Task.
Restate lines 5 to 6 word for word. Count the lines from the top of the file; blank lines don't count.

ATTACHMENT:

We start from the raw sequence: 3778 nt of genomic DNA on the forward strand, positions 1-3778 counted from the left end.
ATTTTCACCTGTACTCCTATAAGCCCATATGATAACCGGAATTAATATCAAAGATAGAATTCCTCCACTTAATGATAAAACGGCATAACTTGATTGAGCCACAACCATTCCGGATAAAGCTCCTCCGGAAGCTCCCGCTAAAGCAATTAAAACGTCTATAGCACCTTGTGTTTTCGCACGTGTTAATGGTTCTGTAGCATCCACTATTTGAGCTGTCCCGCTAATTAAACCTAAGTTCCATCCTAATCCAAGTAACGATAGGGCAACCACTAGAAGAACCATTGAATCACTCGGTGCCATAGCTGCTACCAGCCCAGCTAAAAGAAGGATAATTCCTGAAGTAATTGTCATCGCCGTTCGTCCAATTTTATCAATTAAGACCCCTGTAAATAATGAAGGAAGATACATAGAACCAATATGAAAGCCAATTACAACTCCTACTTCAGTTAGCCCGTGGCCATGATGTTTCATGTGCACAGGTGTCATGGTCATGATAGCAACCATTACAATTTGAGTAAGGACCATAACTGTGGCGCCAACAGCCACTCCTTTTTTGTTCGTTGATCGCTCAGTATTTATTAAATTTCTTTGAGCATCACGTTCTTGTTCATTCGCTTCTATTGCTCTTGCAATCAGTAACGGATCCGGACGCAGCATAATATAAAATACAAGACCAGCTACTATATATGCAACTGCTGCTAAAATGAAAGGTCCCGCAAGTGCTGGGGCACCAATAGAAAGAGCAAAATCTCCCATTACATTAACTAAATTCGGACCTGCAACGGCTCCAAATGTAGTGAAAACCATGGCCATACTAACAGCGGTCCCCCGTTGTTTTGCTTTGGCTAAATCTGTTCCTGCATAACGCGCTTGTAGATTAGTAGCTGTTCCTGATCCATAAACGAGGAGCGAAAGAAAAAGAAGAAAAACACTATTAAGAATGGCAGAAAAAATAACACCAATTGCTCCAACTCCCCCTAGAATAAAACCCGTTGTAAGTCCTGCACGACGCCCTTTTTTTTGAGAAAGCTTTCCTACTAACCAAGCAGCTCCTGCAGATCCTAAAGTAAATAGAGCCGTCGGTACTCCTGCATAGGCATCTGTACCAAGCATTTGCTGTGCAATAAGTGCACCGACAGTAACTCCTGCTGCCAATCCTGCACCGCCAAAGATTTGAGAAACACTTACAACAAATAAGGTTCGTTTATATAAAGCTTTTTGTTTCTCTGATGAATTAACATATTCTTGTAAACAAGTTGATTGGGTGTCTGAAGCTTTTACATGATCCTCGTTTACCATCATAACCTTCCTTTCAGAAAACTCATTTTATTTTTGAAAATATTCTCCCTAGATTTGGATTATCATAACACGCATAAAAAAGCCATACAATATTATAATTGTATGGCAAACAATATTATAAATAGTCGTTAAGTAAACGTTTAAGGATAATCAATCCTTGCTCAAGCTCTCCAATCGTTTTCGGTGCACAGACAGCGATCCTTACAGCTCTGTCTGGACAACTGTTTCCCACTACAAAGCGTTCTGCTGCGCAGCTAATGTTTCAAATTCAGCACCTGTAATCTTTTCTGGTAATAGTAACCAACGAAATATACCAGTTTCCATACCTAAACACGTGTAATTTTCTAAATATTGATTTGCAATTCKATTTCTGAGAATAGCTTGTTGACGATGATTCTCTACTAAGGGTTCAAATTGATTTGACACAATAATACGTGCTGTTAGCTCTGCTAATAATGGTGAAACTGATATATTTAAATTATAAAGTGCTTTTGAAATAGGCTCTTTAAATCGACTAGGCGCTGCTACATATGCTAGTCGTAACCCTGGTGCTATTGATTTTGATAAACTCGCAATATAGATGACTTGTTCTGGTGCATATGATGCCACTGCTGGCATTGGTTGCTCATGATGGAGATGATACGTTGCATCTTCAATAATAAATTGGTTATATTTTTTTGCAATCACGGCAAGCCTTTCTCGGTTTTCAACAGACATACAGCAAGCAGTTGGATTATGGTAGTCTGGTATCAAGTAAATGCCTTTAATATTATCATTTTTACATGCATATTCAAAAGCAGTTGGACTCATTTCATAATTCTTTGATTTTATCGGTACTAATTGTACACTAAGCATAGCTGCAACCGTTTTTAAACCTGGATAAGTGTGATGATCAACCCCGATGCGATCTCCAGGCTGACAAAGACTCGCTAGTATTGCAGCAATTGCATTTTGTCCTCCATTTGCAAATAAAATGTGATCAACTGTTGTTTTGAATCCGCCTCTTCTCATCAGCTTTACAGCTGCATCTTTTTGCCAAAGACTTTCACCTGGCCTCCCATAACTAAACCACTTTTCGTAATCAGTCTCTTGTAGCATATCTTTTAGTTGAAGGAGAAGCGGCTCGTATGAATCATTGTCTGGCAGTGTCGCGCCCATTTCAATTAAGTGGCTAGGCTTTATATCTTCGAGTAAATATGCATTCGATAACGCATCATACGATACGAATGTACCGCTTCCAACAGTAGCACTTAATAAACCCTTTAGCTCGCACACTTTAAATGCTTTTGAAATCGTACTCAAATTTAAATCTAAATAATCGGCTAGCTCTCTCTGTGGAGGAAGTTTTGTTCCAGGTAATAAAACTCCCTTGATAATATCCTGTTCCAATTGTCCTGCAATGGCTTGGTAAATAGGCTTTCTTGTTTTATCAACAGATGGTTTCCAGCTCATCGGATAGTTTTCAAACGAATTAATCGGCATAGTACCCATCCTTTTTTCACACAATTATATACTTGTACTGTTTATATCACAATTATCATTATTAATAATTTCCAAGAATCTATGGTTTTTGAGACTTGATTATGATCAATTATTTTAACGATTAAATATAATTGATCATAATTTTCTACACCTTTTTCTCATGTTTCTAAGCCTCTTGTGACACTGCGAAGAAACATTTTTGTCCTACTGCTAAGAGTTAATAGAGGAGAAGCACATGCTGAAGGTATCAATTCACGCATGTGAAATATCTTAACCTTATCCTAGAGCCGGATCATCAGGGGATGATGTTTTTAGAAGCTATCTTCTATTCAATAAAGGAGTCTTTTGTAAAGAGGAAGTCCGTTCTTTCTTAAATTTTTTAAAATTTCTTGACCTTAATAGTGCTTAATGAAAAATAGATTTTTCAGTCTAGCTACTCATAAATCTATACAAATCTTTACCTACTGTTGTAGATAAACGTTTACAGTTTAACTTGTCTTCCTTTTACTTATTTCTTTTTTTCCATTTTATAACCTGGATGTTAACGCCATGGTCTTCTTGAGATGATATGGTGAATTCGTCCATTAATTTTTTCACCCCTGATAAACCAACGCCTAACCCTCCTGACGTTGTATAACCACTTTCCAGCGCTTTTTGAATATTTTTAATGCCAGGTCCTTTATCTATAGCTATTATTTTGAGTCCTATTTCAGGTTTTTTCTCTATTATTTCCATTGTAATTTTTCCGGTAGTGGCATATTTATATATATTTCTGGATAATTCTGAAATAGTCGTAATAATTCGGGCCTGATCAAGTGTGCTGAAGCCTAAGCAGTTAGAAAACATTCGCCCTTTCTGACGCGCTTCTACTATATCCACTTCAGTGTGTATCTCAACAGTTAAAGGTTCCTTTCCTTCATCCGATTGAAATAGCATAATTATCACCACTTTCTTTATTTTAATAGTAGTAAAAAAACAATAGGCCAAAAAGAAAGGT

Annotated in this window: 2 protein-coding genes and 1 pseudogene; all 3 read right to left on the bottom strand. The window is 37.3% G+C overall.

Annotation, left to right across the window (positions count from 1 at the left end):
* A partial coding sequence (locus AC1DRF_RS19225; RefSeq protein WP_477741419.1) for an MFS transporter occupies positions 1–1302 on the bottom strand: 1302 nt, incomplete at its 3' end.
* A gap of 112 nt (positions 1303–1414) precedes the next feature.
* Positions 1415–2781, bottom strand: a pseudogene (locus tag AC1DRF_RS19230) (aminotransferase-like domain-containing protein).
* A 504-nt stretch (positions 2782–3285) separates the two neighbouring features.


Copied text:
* A partial coding sequence (locus AC1DRF_RS19225; RefSeq protein WP_477741419.1) for an MFS transporter occupies positions 1–1302 on the bottom strand: 1302 nt, incomplete at its 3' end.
* A gap of 112 nt (positions 1303–1414) precedes the next feature.